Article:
Brexit presents many challenges to the UK engineering sector

Brexit and engineering: Report outlines major concerns

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An industrial strategy geared towards helping engineers to make the best out of Brexit as well as a Shortage Occupation List for engineering positions that cannot be filled domestically are among major recommendations by UK engineers to the government ahead of EU exit negotiations.

As the government appears to be heading for a so-called hard Brexit, which would see the UK outside the single market and the zone of free movement of people, UK engineering companies are increasingly worried how the new arrangements are going to impact their future.

A report compiled by the Royal Academy of Engineering, which consulted over 400 businesses and individuals from across the engineering sector, was released today, outlining the major controversial points.

“Engineering makes an enormous contribution to economic and social progress in the UK, and we have heard from a significant cross-section of the engineering profession that leaving the EU poses a real challenge to this contribution,” said Professor Dame Ann Dowling, president of the Royal Academy of Engineering.

“For many we have consulted over the last two months, plans to trigger Article 50 raise questions about our ability to train enough skilled engineers to meet the country’s needs, to attract the brightest and best international talent to the UK to address specific skills shortages, and to collaborate with colleagues in non-UK European Union countries in a way that accelerates innovation that is of value to wider society.”

The report, called ‘Engineering a future outside the EU’, lists three major areas critical for future success of the engineering sector. These areas are access to skilled workers and academics, access to markets and foreign investment and compliance with and ability to influence European standards and legislations that affect engineering companies.

The authors of the report argue that with engineering contributing at least £280bn gross to the economy, which is 20 per cent of the total, the failure to secure prosperity of the sector could have far-reaching negative effects.

Inability to recruit European workers could affect large-scale infrastructure projects such as HS2, Thames Tideway or Hinkley Point C as the price of skilled engineering labour may go up due to the lack of supply.

Similarly, engineering research and innovation could be affected by restricted movement of academics and the UK losing appeal to its EU competitors. In academia, engineering has proportionally more staff originating from the EU (15 per cent), than across all subjects as a whole.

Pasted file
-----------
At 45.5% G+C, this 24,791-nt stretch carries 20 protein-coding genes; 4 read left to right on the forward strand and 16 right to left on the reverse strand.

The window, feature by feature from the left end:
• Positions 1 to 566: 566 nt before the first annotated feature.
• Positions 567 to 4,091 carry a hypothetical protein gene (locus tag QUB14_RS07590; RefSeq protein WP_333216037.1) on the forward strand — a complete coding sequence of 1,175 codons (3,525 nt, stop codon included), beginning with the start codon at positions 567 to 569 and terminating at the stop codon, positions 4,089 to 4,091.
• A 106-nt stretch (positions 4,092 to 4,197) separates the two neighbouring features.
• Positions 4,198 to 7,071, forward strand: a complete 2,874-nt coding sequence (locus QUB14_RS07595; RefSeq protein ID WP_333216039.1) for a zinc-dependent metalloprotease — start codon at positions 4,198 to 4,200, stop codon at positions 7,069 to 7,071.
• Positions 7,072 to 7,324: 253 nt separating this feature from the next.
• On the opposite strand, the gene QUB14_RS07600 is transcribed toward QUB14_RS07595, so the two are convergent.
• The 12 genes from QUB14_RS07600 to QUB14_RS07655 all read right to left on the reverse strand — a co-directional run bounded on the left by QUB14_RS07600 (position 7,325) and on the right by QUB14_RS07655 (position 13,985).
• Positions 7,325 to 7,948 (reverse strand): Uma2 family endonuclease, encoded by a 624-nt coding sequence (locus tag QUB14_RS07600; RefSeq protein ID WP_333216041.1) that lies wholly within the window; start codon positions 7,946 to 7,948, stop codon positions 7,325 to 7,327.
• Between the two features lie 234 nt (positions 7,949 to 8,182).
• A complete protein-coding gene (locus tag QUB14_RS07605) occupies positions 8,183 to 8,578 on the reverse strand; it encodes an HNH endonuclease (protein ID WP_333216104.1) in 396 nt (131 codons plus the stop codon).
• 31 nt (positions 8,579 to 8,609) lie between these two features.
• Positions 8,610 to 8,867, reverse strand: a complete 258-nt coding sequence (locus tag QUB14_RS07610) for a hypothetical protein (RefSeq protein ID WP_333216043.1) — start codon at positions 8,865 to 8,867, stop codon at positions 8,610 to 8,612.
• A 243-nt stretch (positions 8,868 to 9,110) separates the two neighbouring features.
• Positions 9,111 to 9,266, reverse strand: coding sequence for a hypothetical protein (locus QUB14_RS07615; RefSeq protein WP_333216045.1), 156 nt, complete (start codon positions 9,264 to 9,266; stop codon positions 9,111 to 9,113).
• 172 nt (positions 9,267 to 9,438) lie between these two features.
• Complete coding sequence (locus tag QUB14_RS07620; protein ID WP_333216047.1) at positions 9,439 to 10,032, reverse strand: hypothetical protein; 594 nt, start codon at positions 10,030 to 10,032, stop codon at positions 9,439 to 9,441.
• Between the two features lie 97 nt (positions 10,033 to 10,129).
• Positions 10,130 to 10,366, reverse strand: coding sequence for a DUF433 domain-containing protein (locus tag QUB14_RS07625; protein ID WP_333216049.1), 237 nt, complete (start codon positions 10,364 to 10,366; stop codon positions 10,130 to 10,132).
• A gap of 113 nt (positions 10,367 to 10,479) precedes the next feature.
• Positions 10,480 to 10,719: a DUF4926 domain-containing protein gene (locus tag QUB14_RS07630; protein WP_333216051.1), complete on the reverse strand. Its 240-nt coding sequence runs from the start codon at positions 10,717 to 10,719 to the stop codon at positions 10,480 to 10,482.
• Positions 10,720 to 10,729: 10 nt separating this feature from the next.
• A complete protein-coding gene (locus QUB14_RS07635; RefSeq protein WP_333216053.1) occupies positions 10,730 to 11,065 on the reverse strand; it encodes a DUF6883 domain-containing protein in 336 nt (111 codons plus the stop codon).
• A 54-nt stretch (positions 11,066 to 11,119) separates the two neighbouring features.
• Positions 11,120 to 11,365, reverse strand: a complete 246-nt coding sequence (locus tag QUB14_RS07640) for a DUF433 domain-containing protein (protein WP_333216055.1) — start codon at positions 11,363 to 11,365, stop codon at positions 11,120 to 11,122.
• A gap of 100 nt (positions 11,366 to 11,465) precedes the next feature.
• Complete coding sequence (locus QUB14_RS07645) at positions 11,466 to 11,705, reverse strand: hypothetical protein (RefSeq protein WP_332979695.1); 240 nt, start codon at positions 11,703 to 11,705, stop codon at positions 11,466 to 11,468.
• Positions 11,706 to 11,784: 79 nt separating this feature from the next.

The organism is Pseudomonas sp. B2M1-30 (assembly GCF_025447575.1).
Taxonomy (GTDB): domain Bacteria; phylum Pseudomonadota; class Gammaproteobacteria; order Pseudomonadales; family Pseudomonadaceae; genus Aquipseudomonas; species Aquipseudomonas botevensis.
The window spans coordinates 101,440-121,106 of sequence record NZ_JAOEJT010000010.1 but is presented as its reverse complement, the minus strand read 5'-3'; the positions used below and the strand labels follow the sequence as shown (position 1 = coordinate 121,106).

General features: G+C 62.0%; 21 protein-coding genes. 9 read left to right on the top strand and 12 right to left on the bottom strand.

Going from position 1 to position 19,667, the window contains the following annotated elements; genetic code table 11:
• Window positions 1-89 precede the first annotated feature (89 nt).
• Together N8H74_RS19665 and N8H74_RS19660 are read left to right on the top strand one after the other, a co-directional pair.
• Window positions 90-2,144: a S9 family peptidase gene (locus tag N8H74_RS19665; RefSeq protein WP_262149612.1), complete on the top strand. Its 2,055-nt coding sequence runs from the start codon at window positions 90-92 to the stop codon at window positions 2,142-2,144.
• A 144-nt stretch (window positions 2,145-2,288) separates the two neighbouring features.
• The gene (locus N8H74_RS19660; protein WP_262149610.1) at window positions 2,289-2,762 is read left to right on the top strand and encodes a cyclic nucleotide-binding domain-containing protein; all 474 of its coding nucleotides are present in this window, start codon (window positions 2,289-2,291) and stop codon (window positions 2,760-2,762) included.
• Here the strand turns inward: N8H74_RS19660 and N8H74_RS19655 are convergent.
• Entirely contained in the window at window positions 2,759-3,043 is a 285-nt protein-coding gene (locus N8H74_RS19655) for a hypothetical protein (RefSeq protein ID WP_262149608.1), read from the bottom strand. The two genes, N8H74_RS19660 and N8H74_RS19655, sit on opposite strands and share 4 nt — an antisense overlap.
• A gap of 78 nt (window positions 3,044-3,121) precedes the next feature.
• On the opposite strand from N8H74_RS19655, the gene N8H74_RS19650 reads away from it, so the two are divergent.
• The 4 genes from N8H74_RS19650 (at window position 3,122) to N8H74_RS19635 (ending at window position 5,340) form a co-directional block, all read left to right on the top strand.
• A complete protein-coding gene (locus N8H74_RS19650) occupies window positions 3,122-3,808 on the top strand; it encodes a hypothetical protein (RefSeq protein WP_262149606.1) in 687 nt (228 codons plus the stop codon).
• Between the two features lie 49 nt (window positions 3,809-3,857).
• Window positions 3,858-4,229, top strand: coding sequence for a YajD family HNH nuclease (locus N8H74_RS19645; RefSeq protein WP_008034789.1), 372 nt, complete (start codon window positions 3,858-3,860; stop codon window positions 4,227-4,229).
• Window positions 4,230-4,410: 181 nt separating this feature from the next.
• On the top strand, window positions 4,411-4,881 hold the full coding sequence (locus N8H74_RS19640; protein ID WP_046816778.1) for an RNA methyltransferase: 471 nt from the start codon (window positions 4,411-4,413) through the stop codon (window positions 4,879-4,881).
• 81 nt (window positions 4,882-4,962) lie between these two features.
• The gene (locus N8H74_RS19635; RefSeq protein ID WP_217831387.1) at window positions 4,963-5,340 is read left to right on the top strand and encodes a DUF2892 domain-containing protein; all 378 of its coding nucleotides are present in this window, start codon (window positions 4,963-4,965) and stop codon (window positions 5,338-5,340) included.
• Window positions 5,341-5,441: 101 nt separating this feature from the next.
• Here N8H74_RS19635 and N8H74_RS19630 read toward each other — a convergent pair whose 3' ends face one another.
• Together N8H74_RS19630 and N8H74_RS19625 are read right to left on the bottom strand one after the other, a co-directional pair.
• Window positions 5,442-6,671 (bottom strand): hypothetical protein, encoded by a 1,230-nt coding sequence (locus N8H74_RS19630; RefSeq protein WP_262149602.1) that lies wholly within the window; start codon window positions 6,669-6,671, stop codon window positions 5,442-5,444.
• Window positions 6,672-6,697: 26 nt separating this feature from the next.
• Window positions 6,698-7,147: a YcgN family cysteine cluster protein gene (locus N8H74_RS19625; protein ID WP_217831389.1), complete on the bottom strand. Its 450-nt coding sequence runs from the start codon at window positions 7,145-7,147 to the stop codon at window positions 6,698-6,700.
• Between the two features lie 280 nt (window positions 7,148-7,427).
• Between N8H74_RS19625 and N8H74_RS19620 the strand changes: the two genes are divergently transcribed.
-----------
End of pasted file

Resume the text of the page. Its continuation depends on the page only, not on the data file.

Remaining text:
The report therefore suggests creating a Shortage Occupation List for engineers containing positions that can’t be easily filled domestically, as well as introducing temporary visas for EU engineers possessing skills that the UK needs.

The report warns that the UK risks losing its leading position in engineering research and innovation if it fails to stay open to international collaboration. The UK research and engineering sector has been traditionally successful in winning EU competitive funding and will struggle if those funding streams are not replaced. The report cites earlier evidence of UK researchers already being side-lined in EU-funded research projects as a result of the Brexit vote.

The report recommends the government to seek the closest possible association with EU research programmes and develop schemes that would encourage international mobility and collaboration in the industry and academia.

The engineers urge the government to create a new industrial strategy that would communicate that the UK is forward-looking, open for business, and an active and welcoming partner for the international research, innovation and business communities.

The report also focuses on standards and legislation that are crucial for strong trade relations. It says the UK has traditionally had a strong influence over the EU standard-setting process, which it would be desirable to maintain.

In particular, the engineers are concerned the UK maintains strict data protection and cyber-security laws that would be comparable with EU standards in order to avoid trade barriers.

The importance of staying as close to the future European digital single market as possible is also highlighted. This is particularly important, the report’s authors said, as the internet economy contributes 8 per cent to the UK’s GDP, which is higher than in any other G20 country.

The consultation also claims that the UK energy industries would benefit from continued membership of the European Energy Community. Remaining a member would help foster security of supply, ensure that the UK can continue to influence regulation, and deliver economic benefits, the report said.

38 professional engineering institutions including the IET representing over 450,000 engineers have cooperated on the report.

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